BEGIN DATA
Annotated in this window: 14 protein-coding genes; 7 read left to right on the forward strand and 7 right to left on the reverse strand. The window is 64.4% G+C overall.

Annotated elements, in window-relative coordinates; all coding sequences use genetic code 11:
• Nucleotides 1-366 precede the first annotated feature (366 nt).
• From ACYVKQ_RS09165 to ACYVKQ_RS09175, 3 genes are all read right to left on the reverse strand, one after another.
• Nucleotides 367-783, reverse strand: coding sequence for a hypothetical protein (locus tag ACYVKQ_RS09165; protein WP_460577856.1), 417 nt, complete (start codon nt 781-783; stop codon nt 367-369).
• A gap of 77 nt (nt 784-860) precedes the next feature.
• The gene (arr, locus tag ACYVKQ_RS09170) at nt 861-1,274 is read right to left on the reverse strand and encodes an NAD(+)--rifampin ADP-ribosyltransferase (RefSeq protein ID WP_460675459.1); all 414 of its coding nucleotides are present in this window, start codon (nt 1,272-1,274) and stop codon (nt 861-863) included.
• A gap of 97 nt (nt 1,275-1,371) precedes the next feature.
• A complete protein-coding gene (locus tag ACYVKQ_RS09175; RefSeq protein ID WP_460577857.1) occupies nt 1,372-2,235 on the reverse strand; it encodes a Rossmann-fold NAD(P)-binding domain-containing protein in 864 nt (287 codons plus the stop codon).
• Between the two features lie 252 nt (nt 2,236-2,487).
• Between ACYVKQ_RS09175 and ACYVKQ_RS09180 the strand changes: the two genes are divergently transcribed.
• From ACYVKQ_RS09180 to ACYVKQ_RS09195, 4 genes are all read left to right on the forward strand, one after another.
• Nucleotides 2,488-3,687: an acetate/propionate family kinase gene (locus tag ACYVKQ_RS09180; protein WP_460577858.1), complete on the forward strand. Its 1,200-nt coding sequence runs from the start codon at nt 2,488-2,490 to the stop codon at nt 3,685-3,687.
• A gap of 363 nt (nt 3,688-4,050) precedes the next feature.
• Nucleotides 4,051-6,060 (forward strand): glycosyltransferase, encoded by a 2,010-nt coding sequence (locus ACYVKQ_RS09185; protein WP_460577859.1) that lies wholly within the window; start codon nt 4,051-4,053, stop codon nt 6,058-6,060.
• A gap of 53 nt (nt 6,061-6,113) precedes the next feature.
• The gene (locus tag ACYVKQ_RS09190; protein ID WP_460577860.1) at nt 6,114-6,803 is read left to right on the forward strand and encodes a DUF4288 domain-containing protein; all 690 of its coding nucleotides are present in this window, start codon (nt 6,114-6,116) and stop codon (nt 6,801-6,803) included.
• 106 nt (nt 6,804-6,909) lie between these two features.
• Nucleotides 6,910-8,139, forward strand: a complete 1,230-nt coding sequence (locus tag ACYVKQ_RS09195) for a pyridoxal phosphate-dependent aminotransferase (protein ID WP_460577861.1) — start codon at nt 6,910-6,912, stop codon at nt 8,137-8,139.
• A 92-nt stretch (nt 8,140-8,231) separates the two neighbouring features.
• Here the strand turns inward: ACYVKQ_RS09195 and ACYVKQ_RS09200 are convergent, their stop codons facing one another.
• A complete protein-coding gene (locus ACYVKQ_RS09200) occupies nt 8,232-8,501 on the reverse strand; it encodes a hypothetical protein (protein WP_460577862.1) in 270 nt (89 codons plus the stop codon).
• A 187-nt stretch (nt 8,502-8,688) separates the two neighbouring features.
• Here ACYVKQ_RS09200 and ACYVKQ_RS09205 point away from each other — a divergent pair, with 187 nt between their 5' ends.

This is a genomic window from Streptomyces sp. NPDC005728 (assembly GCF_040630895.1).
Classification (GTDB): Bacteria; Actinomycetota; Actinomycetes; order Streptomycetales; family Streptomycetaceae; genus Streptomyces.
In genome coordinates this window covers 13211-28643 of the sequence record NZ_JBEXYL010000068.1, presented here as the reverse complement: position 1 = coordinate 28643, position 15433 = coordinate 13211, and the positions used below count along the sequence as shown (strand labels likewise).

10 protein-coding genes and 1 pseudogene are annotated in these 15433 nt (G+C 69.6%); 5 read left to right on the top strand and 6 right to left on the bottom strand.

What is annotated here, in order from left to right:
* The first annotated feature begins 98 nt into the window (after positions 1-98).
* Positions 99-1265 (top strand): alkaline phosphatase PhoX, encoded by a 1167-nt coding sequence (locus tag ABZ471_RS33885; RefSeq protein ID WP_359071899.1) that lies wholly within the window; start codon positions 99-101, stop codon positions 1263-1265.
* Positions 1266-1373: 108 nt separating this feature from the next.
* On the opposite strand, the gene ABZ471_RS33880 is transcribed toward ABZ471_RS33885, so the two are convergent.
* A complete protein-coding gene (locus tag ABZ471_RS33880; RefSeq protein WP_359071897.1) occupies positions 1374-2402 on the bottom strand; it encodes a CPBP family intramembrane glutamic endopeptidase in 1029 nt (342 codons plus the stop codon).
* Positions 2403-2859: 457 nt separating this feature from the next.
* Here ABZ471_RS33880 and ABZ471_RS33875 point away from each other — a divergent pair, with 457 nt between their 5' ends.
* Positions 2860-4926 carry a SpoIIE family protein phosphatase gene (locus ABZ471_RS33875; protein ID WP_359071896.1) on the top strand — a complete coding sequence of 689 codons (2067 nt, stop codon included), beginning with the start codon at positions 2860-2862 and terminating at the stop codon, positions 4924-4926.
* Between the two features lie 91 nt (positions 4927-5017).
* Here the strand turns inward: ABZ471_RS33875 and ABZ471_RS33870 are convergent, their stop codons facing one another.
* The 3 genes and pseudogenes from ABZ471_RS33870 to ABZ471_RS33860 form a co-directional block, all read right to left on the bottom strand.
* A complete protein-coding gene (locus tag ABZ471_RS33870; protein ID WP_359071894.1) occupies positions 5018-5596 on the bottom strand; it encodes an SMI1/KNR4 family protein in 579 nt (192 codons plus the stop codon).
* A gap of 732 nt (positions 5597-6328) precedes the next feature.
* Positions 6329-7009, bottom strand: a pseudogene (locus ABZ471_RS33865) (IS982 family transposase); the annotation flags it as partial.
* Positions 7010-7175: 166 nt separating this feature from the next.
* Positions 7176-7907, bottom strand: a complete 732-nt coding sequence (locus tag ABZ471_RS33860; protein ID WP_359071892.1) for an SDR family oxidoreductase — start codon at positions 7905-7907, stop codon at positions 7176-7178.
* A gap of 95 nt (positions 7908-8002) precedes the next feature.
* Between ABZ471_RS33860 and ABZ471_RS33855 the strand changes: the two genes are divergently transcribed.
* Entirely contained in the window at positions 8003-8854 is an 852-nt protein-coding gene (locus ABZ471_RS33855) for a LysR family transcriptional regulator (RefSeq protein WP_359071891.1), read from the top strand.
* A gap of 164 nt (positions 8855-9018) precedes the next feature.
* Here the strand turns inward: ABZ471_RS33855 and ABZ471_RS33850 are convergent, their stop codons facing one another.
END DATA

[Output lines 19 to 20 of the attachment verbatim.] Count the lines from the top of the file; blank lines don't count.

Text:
• Nucleotides 6,910-8,139, forward strand: a complete 1,230-nt coding sequence (locus tag ACYVKQ_RS09195) for a pyridoxal phosphate-dependent aminotransferase (protein ID WP_460577861.1) — start codon at nt 6,910-6,912, stop codon at nt 8,137-8,139.
• A 92-nt stretch (nt 8,140-8,231) separates the two neighbouring features.